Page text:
Amazon plans to shut down China marketplace in rare retreat
In a rare retreat for Amazon.com Inc., the e-commerce giant plans to shut down its Chinese marketplace business in July as it shifts its focus to offering mainland consumers overseas products rather than goods from local sellers.
Amazon will keep running its other businesses in China, including Amazon Web Services, Kindle e-books, and cross-border operations that help ship goods from Chinese merchants to customers abroad. Starting on July 18, customers logging in to Amazon’s Chinese web portal, Amazon.cn, will only see a selection of goods from its global store, rather than products from third-party sellers.
Pulling out of Chinese e-commerce represents a setback for the company in the world’s largest retail market and for Chief Executive Jeff Bezos, known for his willingness to weather losses to achieve long-term gains. It’s also the latest example of an American tech company in China struggling to contend with local leaders such as Alibaba Group Holding Ltd and JD.com Inc., as well as group buying app Pinduoduo Inc., which went public in New York last year.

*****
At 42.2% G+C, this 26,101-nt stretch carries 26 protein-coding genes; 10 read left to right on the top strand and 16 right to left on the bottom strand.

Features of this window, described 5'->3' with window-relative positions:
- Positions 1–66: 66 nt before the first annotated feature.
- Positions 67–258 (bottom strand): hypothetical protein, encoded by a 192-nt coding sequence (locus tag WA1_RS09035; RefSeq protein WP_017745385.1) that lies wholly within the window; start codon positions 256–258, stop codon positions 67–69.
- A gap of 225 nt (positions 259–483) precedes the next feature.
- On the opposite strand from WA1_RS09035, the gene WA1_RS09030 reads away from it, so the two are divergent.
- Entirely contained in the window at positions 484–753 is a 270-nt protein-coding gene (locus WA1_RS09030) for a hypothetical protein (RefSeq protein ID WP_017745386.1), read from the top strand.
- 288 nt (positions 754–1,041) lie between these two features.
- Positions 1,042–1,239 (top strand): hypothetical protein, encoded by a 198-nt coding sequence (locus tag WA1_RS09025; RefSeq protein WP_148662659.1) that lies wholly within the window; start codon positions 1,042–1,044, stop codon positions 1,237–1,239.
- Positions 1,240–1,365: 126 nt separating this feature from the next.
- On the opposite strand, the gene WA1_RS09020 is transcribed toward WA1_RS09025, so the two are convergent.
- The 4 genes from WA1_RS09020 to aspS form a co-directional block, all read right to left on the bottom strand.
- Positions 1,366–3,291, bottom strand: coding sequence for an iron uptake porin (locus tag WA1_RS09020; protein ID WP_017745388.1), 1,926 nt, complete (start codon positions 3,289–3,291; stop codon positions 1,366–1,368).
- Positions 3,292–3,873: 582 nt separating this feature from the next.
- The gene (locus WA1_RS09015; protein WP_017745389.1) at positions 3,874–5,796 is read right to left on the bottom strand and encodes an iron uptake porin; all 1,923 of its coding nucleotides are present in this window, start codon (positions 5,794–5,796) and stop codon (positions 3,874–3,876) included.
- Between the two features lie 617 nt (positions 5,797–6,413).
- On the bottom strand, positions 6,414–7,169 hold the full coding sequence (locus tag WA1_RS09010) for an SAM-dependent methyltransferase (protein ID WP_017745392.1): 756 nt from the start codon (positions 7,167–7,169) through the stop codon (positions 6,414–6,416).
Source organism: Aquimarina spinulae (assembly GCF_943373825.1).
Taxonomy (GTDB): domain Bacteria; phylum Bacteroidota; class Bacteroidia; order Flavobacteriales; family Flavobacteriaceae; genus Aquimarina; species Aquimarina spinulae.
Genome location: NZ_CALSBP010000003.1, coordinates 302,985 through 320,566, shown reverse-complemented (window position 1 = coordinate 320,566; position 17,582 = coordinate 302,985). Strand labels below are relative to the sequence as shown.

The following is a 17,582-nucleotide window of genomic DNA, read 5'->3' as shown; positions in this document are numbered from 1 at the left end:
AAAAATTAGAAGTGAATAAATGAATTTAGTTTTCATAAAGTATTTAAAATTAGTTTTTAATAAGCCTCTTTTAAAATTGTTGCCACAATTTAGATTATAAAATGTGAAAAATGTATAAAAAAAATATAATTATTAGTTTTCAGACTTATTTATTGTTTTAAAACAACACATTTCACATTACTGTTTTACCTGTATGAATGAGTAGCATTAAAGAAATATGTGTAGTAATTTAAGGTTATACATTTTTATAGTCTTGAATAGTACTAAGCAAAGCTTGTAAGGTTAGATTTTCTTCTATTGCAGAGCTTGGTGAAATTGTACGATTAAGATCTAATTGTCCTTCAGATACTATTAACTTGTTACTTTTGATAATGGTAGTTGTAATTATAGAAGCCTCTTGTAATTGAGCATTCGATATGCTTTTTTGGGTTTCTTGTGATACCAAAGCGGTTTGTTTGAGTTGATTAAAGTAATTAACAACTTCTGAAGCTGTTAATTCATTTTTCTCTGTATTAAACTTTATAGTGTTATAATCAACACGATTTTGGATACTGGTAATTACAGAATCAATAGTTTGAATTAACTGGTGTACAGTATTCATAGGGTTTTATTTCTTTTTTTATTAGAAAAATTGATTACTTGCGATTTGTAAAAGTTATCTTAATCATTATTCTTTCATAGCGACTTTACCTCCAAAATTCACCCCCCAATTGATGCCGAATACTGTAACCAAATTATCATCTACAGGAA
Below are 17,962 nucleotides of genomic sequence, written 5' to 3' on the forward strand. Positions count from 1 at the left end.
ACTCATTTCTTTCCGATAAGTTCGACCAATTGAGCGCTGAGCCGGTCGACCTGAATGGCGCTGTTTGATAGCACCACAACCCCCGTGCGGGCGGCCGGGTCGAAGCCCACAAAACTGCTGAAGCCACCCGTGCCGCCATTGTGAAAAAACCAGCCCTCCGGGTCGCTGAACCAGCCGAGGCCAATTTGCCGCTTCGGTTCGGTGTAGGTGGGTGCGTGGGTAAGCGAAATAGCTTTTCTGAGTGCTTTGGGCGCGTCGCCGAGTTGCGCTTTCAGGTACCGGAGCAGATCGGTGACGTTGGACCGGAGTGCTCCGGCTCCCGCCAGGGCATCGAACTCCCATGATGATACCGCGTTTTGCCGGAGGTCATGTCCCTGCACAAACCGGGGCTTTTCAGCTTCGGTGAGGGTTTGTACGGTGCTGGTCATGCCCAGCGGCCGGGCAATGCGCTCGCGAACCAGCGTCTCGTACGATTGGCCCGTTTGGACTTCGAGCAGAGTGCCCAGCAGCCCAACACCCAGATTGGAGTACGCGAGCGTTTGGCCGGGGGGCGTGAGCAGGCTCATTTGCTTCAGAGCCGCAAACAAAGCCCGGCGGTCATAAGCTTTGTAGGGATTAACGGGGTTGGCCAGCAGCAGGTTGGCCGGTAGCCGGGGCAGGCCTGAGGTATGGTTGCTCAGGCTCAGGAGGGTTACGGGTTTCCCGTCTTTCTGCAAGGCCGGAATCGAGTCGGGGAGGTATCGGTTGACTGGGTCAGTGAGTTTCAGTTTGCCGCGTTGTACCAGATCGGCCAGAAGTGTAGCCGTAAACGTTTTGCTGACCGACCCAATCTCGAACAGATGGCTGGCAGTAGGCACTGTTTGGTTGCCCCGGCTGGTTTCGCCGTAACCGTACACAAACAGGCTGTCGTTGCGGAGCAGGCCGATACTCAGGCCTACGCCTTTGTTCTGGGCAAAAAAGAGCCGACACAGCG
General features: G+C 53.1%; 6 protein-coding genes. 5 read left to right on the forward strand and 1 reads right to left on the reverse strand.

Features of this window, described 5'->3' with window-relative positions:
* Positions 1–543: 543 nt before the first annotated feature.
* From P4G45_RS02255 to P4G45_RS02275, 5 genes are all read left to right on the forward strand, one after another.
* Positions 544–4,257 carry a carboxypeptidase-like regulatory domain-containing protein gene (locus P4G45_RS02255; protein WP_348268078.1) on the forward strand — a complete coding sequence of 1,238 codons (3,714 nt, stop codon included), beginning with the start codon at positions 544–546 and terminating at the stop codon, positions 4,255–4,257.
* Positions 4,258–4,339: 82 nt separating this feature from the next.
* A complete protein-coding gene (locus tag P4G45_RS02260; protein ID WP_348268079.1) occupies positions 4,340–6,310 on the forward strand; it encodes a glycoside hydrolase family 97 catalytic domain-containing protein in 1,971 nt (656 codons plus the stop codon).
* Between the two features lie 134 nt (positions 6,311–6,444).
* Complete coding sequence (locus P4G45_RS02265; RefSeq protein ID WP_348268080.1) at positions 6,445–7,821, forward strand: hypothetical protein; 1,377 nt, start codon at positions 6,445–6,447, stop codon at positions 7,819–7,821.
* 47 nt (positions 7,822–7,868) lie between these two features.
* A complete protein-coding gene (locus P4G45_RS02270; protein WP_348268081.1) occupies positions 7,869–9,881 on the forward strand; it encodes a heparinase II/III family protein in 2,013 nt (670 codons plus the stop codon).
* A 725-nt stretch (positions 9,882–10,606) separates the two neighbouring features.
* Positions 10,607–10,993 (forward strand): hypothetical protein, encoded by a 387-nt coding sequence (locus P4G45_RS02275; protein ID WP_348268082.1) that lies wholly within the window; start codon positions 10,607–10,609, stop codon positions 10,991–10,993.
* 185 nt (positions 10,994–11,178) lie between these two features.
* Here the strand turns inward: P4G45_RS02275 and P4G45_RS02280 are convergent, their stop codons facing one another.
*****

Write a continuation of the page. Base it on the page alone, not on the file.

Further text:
Amazon entered China in 2004, when it bought a local online book seller for $75 million. Since then, it’s invested in warehouses, data centers, and programs to teach Chinese sellers how to get their goods to Amazon customers. It launched its Prime membership program in China in 2016 with hopes of luring customers with promises of high-quality Western goods and perks including free international deliveries. But extra perks such as Prime Video, which has been used to woo customers in other markets, aren’t available to users in China.
Alibaba, JD and other Chinese platforms also ramped up their offerings of everything from American cherries to Australian baby formula with steep discounts. Amazon still has less than 1% market share in China, according to iResearch.
However, Amazon is not entirely pulling out of the country, according to a company spokeswoman. The Seattle e-commerce giant will shift its focus of its online retail business in the country to cross-border sales, which cater both to Chinese merchants selling to consumers abroad and to Chinese customers looking for high-quality goods from around the world.
The pullback is the latest sign that Amazon is ceding China so it can focus on India, where it stands a better chance of becoming a dominant player. The company has plowed billions of dollars into the India business since opening its website there in 2013, building more than 50 warehouses to support the business.
But Amazon still has to contend with Chinese e-commerce players in India, where Alibaba and others are building up operations or investing in local startups such as Paytm E-commerce Pvt and BigBasket.
The view from Sacramento
For reporting and exclusive analysis from bureau chief John Myers, get our California Politics newsletter.
You may occasionally receive promotional content from the Los Angeles Times.